A creek, like the Salunayan Creek, is a recess or arm extending from a river and participating in the ebb and flow of the sea. As such, under Articles 420(1) and 502(1) of the Civil Code, the Salunayan Creek, including its natural bed, is property of the public domain which is not susceptible to private appropriation and acquisitive prescription. And, absent any declaration by the government, that a portion of the creek has dried-up does not, by itself, alter its inalienable character.
x x x
Had the disputed portion of the Salunayan Creek dried up after the present Civil Code took effect, the subject land would clearly not belong to petitioner or her predecessor-in-interest since under the aforementioned provision of Article 461, "river beds which are abandoned through the natural change in the course of the waters ipso facto belong to the owners of the land occupied by the new course," and the owners of the adjoining lots have the right to acquire them only after paying their value.
And both Article 370 of the Old Code and Article 461 of the present Civil Code are applicable only when "river beds are abandoned through the natural change in the course of the waters." It is uncontroverted, however, that, as found by both the Bureau of Lands and the DENR Regional Executive Director, the subject land became dry as a result of the construction an irrigation canal by the National Irrigation Administration. Thus, in Ronquillo v. Court of Appeals, this Court held:chanroblesvirtuallawlibrary
The law is clear and unambiguous. It leaves no room for interpretation. Article 370 applies only if there is a natural change in the course of the waters. The rules on alluvion do not apply to man-made or artificial accretions nor to accretions to lands that adjoin canals or esteros or artificial drainage systems. Considering our earlier finding that the dried-up portion of Estero Calubcub was actually caused by the active intervention of man, it follows that Article 370 does not apply to the case at bar and, hence, the Del Rosarios cannot be entitled thereto supposedly as riparian owners.
The dried-up portion of Estero Calubcub should thus be considered as forming part of the land of the public domain which cannot be subject to acquisition by private ownership. xxx (Emphasis supplied)
Furthermore, both provisions pertain to situations where there has been a change in the course of a river, not where the river simply dries up. In the instant Petition, it is not even alleged that the Salunayan Creek changed its course. In such a situation, commentators are of the opinion that the dry river bed remains property of public dominion. (Bold emphases supplied)
Indeed, under the Regalian doctrine, all lands not otherwise appearing to be clearly within private ownership are presumed to belong to the State.30Ï‚rÎ½ll No public land can be acquired by private persons without any grant, express or implied, from the Government. It is indispensable, therefore, that there is a showing of a title from the State.31Ï‚rÎ½ll Occupation of public land in the concept of owner, no matter how long, cannot ripen into ownership and be registered as a title.32Ï‚rÎ½ll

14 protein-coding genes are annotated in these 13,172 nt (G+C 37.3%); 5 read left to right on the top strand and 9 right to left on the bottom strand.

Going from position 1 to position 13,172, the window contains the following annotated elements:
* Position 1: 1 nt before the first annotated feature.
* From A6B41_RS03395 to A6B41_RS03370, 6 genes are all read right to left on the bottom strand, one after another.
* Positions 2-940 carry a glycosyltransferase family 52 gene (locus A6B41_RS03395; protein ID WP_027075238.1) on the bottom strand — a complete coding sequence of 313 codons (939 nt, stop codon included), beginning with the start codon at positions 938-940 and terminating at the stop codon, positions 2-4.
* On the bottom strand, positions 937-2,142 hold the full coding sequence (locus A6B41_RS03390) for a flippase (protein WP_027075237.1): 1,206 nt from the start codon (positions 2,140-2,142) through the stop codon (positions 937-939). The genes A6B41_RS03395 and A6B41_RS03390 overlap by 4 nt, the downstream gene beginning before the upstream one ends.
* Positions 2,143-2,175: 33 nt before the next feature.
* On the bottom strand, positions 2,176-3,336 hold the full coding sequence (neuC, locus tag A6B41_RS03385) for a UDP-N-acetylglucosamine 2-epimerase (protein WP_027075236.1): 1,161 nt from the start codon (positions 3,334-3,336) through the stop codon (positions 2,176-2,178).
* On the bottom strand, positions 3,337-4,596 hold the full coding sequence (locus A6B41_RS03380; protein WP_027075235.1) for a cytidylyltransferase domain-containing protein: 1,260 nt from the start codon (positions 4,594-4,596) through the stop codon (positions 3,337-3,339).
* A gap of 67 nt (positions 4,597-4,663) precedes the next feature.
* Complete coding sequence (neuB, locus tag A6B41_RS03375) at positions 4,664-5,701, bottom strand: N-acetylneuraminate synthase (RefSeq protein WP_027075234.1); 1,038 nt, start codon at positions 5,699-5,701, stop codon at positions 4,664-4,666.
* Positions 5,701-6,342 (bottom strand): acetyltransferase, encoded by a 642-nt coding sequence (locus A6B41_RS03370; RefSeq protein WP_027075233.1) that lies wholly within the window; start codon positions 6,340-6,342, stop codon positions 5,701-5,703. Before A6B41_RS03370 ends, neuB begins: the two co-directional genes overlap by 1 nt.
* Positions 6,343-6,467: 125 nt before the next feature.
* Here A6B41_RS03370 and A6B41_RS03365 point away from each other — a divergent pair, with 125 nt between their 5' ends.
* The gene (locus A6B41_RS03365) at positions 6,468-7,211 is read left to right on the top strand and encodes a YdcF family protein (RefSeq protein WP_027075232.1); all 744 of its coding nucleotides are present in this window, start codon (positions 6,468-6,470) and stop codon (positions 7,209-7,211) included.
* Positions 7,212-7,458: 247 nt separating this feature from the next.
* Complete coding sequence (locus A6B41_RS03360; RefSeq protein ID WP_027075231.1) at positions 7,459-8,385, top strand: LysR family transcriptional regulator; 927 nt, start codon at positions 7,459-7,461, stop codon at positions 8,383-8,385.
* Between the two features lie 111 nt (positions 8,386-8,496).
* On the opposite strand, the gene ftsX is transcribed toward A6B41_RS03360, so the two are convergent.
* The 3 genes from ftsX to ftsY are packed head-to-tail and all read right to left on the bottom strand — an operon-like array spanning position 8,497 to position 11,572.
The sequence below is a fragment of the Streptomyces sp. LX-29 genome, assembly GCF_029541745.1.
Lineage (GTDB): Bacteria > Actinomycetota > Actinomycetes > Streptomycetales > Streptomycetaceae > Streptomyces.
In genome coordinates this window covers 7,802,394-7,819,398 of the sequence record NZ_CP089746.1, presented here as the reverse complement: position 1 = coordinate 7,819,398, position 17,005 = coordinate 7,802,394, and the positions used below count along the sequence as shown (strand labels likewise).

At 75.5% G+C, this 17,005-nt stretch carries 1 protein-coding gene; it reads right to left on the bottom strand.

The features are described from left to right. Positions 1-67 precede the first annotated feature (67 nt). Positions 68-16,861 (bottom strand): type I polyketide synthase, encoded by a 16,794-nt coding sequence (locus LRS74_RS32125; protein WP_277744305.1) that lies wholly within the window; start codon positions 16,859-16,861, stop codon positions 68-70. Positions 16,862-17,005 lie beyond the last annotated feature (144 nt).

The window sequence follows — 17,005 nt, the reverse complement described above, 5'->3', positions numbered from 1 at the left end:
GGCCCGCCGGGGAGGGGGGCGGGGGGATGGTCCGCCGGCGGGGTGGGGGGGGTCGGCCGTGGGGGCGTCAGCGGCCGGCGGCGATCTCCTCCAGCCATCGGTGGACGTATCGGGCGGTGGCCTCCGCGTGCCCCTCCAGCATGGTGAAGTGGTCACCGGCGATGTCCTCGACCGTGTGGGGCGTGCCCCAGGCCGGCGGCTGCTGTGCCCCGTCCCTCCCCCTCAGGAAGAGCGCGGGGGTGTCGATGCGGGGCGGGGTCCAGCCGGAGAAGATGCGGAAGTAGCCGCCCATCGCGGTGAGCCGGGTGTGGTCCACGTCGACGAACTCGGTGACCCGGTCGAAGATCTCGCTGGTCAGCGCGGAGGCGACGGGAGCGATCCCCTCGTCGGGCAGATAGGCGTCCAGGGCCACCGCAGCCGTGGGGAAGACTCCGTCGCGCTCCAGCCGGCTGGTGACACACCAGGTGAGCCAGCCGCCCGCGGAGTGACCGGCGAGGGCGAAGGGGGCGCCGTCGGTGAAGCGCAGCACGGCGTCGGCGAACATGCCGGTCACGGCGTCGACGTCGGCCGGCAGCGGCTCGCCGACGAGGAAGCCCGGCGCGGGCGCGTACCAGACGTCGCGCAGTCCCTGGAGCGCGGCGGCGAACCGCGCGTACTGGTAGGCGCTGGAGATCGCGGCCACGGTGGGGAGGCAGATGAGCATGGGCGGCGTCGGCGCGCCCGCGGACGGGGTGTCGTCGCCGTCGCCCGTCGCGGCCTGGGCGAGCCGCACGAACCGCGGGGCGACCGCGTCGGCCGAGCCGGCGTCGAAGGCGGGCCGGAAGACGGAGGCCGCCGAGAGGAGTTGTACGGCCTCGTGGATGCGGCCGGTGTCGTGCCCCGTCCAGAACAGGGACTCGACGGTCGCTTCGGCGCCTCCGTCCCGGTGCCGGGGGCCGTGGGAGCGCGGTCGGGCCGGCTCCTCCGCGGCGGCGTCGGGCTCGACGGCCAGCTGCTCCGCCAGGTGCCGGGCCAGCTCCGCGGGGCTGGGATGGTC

Subject to the exceptions defined in Article 461 of the Civil Code (which declares river beds that are abandoned through the natural change in the course of the waters as ipso facto belonging to the owners of the land occupied by the new course, and which gives to the owners of the adjoining lots the right to acquire only the abandoned river beds not ipso facto belonging to the owners of the land affected by the natural change of course of the waters only after paying their value), all river beds remain property of public dominion and cannot be acquired by acquisitive prescription unless previously declared by the Government to be alienable and disposable. Considering that Lot 4998-B was not shown to be already declared to be alienable and disposable, respondents could not be deemed to have acquired the property through prescription.
Nonetheless, respondents insist that the property was already classified as alienable and disposable by the Government. They cite as proof of the classification as alienable and disposable the following notation found on the survey plan, to wit:33Ï‚rÎ½ll
ALL CORNERS NOT OTHERWISE DESCRIBED ARE OLD BL CYL. CONC. MONS 15 X 60CM
All corners marked PS are cyl. conc. mons 15 x 60 cm
Surveyed in accordance with Survey Authority NO. 007604-48 of the Regional Executive Director issued by the CENR-OFFICER dated Dec. 2, 1996.
This survey is inside L.C. Map No. 2623, Proj. No. 25 classified as alienable/disposable by the Bureau of Forest Devt. on Jan. 3, 1968.
Lot 4998-A = Lot 5883} Cad 299
Lot 4998-B = Lot 5884} Paranaque Cadastre.
Was the notation on the survey plan to the effect that Lot 4998-B was "inside" the map "classified as alienable/disposable by the Bureau of Forest Development on 03 Jan. 1968" sufficient proof of the propertys nature as alienable and disposable public land?
To prove that the land subject of an application for registration is alienable, an applicant must conclusively establish the existence of a positive act of the Government, such as a presidential proclamation, executive order, administrative action, investigation reports of the Bureau of Lands investigator, or a legislative act or statute. Until then, the rules on confirmation of imperfect title do not apply.
As to the proofs that are admissible to establish the alienability and disposability of public land, we said in Secretary of the Department of Environment and Natural Resources v. Yap34Ï‚rÎ½ll that:chanroblesvirtuallawlibrary